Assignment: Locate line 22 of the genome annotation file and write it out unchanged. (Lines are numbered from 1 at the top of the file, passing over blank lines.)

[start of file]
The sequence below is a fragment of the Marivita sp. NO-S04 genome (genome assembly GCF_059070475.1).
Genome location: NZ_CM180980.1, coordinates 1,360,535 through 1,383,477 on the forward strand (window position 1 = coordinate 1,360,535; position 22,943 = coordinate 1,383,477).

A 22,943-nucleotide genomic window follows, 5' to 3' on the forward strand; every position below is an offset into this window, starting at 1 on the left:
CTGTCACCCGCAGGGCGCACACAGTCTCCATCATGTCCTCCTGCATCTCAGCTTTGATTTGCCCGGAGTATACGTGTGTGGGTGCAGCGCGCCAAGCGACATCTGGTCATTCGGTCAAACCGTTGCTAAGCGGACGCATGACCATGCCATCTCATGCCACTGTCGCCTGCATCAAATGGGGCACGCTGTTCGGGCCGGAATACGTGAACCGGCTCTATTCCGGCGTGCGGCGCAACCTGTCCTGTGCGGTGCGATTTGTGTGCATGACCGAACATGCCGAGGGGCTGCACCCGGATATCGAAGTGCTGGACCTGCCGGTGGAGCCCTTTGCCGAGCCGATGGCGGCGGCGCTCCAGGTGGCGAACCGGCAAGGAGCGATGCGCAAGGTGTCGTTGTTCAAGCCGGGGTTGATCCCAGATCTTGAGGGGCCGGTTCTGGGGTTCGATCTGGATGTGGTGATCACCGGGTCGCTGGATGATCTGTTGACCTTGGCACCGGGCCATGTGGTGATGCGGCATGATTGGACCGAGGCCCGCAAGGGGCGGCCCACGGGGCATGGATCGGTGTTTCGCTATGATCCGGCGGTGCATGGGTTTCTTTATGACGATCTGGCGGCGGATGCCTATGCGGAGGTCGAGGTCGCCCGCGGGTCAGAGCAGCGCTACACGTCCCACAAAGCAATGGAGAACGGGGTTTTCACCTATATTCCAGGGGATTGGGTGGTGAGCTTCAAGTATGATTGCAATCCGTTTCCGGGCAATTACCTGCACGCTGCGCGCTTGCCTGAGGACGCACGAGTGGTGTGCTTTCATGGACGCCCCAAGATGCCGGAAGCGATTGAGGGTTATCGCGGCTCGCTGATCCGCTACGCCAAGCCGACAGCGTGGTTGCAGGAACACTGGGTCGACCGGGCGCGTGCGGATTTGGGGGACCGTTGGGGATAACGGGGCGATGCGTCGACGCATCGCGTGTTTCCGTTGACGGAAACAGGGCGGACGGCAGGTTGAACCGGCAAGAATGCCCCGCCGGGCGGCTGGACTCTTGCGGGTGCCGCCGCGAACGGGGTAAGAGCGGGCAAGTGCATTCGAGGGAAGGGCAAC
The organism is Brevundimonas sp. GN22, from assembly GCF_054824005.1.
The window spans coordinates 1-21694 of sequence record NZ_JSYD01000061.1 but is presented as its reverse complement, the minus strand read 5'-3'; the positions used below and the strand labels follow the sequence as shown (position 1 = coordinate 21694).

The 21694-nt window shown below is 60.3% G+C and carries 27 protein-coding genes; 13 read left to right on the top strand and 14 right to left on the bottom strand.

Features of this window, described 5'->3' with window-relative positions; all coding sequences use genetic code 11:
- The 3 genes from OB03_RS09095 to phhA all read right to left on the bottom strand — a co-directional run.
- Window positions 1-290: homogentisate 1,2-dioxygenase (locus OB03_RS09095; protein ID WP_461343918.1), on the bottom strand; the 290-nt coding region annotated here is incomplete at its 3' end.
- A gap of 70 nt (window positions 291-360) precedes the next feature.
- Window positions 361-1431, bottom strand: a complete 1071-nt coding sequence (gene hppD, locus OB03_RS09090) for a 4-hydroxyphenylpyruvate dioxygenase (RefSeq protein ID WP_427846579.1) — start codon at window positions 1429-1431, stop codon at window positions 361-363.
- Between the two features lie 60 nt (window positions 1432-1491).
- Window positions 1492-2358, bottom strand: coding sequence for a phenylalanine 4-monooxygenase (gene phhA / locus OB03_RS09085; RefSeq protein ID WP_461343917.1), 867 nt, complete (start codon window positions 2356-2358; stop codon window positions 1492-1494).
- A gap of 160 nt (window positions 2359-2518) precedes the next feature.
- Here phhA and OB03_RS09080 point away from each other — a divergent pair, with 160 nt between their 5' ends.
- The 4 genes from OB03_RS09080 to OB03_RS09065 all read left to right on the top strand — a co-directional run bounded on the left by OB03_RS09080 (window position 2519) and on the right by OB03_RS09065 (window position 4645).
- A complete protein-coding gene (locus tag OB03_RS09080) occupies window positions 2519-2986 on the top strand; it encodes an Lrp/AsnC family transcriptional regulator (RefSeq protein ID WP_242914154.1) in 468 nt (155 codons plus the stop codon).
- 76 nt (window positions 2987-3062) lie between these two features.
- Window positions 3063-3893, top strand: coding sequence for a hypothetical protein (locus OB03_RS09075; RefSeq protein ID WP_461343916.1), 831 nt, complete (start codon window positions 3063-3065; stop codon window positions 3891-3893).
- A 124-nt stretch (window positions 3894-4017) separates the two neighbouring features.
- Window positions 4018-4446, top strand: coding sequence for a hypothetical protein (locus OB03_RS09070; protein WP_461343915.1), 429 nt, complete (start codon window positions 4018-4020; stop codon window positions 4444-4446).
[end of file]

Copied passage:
- Window positions 4018-4446, top strand: coding sequence for a hypothetical protein (locus OB03_RS09070; protein WP_461343915.1), 429 nt, complete (start codon window positions 4018-4020; stop codon window positions 4444-4446).